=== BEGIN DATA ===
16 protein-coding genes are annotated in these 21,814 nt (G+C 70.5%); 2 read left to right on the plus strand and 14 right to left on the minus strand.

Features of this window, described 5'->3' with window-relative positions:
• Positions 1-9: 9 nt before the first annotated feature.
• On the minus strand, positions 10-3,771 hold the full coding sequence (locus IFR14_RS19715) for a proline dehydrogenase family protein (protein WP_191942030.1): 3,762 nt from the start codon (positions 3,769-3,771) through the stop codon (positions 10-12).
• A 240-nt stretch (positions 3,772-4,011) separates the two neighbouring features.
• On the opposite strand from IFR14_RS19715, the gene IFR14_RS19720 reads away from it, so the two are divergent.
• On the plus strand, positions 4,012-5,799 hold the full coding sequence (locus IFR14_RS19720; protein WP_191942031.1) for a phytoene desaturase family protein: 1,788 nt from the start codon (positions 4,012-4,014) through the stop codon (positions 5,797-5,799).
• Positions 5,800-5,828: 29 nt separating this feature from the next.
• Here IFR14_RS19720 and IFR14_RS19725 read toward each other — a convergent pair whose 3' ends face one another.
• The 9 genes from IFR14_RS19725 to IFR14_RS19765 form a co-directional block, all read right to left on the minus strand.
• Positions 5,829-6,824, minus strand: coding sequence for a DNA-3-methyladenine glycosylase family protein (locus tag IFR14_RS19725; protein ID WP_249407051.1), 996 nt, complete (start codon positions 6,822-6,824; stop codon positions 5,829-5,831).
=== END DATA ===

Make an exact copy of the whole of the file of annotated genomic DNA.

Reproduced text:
16 protein-coding genes are annotated in these 21,814 nt (G+C 70.5%); 2 read left to right on the plus strand and 14 right to left on the minus strand.

Features of this window, described 5'->3' with window-relative positions:
• Positions 1-9: 9 nt before the first annotated feature.
• On the minus strand, positions 10-3,771 hold the full coding sequence (locus IFR14_RS19715) for a proline dehydrogenase family protein (protein WP_191942030.1): 3,762 nt from the start codon (positions 3,769-3,771) through the stop codon (positions 10-12).
• A 240-nt stretch (positions 3,772-4,011) separates the two neighbouring features.
• On the opposite strand from IFR14_RS19715, the gene IFR14_RS19720 reads away from it, so the two are divergent.
• On the plus strand, positions 4,012-5,799 hold the full coding sequence (locus IFR14_RS19720; protein WP_191942031.1) for a phytoene desaturase family protein: 1,788 nt from the start codon (positions 4,012-4,014) through the stop codon (positions 5,797-5,799).
• Positions 5,800-5,828: 29 nt separating this feature from the next.
• Here IFR14_RS19720 and IFR14_RS19725 read toward each other — a convergent pair whose 3' ends face one another.
• The 9 genes from IFR14_RS19725 to IFR14_RS19765 form a co-directional block, all read right to left on the minus strand.
• Positions 5,829-6,824, minus strand: coding sequence for a DNA-3-methyladenine glycosylase family protein (locus tag IFR14_RS19725; protein ID WP_249407051.1), 996 nt, complete (start codon positions 6,822-6,824; stop codon positions 5,829-5,831).